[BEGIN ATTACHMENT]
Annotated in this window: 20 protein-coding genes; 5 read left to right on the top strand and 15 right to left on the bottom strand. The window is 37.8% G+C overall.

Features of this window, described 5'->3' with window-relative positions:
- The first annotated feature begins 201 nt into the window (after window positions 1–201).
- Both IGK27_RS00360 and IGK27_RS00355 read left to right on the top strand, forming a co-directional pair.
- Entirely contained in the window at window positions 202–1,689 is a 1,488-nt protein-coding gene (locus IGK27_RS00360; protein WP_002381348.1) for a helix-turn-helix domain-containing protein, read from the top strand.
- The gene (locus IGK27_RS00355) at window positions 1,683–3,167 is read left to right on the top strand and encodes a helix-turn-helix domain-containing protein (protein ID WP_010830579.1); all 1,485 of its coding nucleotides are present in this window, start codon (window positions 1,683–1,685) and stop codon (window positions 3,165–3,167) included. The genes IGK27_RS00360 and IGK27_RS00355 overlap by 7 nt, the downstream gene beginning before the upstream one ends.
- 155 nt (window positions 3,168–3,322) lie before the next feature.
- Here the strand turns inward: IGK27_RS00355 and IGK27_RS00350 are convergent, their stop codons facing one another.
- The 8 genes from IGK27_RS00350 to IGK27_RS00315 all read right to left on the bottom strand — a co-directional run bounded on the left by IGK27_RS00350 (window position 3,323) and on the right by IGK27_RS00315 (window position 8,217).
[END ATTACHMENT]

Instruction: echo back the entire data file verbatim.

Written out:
Annotated in this window: 20 protein-coding genes; 5 read left to right on the top strand and 15 right to left on the bottom strand. The window is 37.8% G+C overall.

Features of this window, described 5'->3' with window-relative positions:
- The first annotated feature begins 201 nt into the window (after window positions 1–201).
- Both IGK27_RS00360 and IGK27_RS00355 read left to right on the top strand, forming a co-directional pair.
- Entirely contained in the window at window positions 202–1,689 is a 1,488-nt protein-coding gene (locus IGK27_RS00360; protein WP_002381348.1) for a helix-turn-helix domain-containing protein, read from the top strand.
- The gene (locus IGK27_RS00355) at window positions 1,683–3,167 is read left to right on the top strand and encodes a helix-turn-helix domain-containing protein (protein ID WP_010830579.1); all 1,485 of its coding nucleotides are present in this window, start codon (window positions 1,683–1,685) and stop codon (window positions 3,165–3,167) included. The genes IGK27_RS00360 and IGK27_RS00355 overlap by 7 nt, the downstream gene beginning before the upstream one ends.
- 155 nt (window positions 3,168–3,322) lie before the next feature.
- Here the strand turns inward: IGK27_RS00355 and IGK27_RS00350 are convergent, their stop codons facing one another.
- The 8 genes from IGK27_RS00350 to IGK27_RS00315 all read right to left on the bottom strand — a co-directional run bounded on the left by IGK27_RS00350 (window position 3,323) and on the right by IGK27_RS00315 (window position 8,217).